Sexual harassment norms in the workplace are changing

A wave of women have come forward with allegations of sexual abuse, harassment and assault against men in positions of power.

From Matt Lauer to Charlie Rose to Harvey Weinstein and a slew of other Hollywood A-listers, the #metoo movement is rapidly gaining steam.

“The message is that sexual abuse at any level in every place is unacceptable,” says Arthur Lurigio a professor of psychology at Loyola. “The ‘me too’ movement has empowered women who were victims of sexual abuse which lies on a continuum from someone telling an off color joke in front of you cat calling to aggravated criminal sexual violence and everywhere in between.”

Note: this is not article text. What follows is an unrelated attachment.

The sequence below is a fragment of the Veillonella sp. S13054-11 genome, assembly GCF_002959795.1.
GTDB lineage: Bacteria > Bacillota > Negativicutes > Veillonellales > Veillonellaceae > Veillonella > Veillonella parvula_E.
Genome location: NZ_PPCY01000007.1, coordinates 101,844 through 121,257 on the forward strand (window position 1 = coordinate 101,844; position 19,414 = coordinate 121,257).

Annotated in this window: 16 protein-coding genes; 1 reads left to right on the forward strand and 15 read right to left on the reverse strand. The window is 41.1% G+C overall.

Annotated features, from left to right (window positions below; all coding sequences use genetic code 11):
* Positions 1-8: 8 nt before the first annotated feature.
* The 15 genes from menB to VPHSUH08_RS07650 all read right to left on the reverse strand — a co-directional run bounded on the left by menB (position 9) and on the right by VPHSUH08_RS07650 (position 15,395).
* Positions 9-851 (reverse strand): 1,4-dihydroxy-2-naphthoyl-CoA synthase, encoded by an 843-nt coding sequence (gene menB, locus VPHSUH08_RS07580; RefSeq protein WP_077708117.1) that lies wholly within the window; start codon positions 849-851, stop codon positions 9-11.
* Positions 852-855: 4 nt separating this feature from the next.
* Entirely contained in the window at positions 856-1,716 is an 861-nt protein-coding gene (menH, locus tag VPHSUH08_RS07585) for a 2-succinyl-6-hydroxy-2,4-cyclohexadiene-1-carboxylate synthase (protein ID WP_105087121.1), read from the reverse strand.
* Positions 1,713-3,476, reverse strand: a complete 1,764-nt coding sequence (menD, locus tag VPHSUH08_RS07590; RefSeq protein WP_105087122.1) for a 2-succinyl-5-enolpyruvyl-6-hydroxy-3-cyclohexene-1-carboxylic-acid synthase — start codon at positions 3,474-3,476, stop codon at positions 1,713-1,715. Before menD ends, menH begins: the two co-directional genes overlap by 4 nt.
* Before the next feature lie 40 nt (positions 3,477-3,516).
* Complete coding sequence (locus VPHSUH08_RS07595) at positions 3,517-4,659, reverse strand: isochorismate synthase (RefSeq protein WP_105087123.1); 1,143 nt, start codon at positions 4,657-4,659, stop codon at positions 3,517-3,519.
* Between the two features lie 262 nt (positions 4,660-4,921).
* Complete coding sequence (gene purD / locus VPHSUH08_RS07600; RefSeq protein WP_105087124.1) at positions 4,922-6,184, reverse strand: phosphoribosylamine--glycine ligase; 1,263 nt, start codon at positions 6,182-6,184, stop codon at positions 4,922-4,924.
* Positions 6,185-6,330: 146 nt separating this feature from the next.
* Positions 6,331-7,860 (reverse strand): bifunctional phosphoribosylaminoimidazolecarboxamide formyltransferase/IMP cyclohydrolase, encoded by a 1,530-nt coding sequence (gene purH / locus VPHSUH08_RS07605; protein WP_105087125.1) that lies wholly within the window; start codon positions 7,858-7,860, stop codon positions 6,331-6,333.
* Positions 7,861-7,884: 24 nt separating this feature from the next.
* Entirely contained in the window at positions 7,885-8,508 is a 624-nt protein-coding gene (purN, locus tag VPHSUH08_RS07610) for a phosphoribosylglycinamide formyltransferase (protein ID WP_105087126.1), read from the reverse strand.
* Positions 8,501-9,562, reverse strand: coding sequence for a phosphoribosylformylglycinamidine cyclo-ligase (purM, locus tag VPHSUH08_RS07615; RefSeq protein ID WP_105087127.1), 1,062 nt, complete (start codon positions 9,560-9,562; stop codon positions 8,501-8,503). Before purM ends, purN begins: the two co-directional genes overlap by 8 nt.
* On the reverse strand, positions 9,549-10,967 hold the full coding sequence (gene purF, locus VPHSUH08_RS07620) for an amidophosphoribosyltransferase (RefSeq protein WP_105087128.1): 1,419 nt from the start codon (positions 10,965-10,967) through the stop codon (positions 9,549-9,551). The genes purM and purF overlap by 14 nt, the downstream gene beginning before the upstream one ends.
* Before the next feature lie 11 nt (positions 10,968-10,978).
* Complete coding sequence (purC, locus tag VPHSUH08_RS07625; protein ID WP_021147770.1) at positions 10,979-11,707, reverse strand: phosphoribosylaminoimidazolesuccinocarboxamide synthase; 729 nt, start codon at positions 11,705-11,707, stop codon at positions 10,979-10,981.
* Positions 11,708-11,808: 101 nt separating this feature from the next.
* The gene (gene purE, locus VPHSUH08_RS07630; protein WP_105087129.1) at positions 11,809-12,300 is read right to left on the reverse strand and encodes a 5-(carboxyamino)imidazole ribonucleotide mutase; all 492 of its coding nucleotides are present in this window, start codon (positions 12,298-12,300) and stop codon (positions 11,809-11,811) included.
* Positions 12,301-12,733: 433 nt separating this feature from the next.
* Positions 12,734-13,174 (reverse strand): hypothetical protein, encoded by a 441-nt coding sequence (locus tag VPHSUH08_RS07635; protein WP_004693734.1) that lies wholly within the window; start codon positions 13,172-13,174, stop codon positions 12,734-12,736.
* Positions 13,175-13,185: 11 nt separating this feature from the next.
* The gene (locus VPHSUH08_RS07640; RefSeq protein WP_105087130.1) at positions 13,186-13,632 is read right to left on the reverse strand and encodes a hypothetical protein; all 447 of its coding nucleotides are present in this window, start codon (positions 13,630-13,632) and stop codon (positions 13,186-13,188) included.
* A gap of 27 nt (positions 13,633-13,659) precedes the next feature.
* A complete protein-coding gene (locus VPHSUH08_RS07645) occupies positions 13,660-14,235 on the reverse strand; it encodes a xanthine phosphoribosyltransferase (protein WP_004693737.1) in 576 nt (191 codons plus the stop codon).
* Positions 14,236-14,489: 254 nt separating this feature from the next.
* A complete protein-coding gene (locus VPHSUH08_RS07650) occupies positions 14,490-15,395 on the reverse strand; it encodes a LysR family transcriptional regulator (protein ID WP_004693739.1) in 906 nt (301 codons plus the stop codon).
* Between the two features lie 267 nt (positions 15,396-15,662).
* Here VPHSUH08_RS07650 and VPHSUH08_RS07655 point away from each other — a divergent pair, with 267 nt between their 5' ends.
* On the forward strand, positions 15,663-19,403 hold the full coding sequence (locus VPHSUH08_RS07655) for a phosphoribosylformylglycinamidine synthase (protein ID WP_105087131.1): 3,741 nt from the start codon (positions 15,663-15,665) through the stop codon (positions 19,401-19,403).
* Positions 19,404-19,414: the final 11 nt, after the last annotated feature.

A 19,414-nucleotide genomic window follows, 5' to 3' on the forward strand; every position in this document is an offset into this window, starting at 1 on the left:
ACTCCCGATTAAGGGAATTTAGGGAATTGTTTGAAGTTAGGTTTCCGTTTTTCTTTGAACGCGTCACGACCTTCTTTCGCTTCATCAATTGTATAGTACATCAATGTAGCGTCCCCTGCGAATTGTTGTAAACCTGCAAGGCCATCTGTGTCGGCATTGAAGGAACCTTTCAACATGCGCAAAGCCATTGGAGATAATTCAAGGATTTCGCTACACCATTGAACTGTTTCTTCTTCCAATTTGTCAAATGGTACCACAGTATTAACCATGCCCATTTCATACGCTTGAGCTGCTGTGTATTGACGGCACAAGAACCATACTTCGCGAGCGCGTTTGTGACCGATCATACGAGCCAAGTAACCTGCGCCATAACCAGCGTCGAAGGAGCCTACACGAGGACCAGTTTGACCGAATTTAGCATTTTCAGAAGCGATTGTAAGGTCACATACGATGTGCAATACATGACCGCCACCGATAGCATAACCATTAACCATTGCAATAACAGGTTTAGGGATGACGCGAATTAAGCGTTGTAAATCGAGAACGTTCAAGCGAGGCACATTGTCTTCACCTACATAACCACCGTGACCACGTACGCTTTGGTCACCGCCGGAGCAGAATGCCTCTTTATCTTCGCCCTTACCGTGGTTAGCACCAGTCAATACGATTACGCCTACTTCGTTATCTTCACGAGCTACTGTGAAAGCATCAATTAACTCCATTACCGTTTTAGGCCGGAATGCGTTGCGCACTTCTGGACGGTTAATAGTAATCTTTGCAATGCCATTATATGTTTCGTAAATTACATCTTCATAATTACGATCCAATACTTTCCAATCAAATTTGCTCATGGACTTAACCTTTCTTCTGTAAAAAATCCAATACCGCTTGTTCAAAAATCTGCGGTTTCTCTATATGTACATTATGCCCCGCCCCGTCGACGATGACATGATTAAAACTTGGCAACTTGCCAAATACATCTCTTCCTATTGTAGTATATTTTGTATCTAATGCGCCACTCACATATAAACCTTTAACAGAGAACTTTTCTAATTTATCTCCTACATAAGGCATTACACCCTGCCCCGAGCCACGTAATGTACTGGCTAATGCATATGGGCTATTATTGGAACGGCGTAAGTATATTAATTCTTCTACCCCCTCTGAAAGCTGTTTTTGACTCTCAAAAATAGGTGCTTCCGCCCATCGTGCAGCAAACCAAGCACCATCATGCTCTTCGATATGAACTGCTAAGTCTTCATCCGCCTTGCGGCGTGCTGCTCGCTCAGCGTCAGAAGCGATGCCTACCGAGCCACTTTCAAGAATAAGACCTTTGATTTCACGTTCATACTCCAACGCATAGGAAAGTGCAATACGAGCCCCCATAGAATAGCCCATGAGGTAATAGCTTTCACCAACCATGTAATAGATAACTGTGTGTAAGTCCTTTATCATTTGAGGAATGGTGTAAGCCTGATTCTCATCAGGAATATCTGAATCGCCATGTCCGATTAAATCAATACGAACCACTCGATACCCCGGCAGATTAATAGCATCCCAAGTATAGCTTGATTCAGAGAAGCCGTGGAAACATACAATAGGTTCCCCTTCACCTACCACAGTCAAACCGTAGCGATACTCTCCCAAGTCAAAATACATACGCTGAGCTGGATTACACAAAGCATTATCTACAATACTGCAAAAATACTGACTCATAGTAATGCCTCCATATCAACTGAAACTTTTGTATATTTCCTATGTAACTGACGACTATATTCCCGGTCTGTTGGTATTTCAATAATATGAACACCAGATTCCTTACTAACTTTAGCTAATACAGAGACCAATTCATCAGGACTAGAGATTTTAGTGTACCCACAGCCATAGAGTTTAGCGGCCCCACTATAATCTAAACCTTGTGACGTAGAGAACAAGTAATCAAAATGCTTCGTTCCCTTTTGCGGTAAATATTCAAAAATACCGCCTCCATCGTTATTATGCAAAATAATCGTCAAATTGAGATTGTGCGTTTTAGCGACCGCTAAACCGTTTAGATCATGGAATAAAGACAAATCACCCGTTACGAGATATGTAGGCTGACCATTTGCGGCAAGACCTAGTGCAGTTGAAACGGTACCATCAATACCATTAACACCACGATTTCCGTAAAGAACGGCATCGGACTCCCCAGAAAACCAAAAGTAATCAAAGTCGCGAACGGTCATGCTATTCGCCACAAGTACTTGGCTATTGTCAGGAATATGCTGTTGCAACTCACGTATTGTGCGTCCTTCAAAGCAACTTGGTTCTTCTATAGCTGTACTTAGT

While the cases getting attention are high profile, Lurigio says the hope is for this movement to transcend to all workplaces.

Legal experts say updated and mandatory sexual harassment training is warranted across all industries given the current climate.

Former New York county prosecutor Deborah Tuerkheimer represented sexual assault and abuse crime victims  and now teaches law at Northwestern.

“We are living through a time where there is rapid change around sexual abuse violence workplace norms,” she says.

“There is proof in criminal court and outside court,” she says. “And the type of evidence you need to convict someone of a criminal sexual offense is different from what an employer needs to take this kind of action.“